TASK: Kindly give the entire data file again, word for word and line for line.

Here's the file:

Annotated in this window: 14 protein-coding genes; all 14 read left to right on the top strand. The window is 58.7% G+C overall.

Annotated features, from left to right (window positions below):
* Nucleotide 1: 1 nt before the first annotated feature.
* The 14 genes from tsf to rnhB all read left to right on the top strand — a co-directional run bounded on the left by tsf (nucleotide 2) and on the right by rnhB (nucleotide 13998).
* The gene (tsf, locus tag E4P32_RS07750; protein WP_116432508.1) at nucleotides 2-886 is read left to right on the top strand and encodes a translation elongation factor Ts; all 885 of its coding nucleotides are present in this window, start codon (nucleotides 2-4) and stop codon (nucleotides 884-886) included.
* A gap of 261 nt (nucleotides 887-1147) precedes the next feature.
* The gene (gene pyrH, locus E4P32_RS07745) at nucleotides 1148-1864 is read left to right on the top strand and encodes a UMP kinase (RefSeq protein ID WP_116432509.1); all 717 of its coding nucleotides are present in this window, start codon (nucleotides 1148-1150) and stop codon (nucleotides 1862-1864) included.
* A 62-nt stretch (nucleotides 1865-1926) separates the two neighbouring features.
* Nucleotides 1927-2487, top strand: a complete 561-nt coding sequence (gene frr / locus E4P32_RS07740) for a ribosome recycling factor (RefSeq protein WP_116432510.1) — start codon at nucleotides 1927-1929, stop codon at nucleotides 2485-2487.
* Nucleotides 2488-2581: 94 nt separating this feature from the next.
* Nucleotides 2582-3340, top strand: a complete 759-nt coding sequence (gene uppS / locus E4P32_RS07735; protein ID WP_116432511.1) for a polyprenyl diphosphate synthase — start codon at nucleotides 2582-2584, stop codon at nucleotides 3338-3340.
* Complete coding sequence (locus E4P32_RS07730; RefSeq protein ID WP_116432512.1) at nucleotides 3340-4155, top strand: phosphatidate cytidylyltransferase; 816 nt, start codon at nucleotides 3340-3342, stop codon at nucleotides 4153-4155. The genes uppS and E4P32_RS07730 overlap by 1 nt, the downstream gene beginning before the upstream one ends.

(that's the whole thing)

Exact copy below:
Annotated in this window: 14 protein-coding genes; all 14 read left to right on the top strand. The window is 58.7% G+C overall.

Annotated features, from left to right (window positions below):
* Nucleotide 1: 1 nt before the first annotated feature.
* The 14 genes from tsf to rnhB all read left to right on the top strand — a co-directional run bounded on the left by tsf (nucleotide 2) and on the right by rnhB (nucleotide 13998).
* The gene (tsf, locus tag E4P32_RS07750; protein WP_116432508.1) at nucleotides 2-886 is read left to right on the top strand and encodes a translation elongation factor Ts; all 885 of its coding nucleotides are present in this window, start codon (nucleotides 2-4) and stop codon (nucleotides 884-886) included.
* A gap of 261 nt (nucleotides 887-1147) precedes the next feature.
* The gene (gene pyrH, locus E4P32_RS07745) at nucleotides 1148-1864 is read left to right on the top strand and encodes a UMP kinase (RefSeq protein ID WP_116432509.1); all 717 of its coding nucleotides are present in this window, start codon (nucleotides 1148-1150) and stop codon (nucleotides 1862-1864) included.
* A 62-nt stretch (nucleotides 1865-1926) separates the two neighbouring features.
* Nucleotides 1927-2487, top strand: a complete 561-nt coding sequence (gene frr / locus E4P32_RS07740) for a ribosome recycling factor (RefSeq protein WP_116432510.1) — start codon at nucleotides 1927-1929, stop codon at nucleotides 2485-2487.
* Nucleotides 2488-2581: 94 nt separating this feature from the next.
* Nucleotides 2582-3340, top strand: a complete 759-nt coding sequence (gene uppS / locus E4P32_RS07735; protein ID WP_116432511.1) for a polyprenyl diphosphate synthase — start codon at nucleotides 2582-2584, stop codon at nucleotides 3338-3340.
* Complete coding sequence (locus E4P32_RS07730; RefSeq protein ID WP_116432512.1) at nucleotides 3340-4155, top strand: phosphatidate cytidylyltransferase; 816 nt, start codon at nucleotides 3340-3342, stop codon at nucleotides 4153-4155. The genes uppS and E4P32_RS07730 overlap by 1 nt, the downstream gene beginning before the upstream one ends.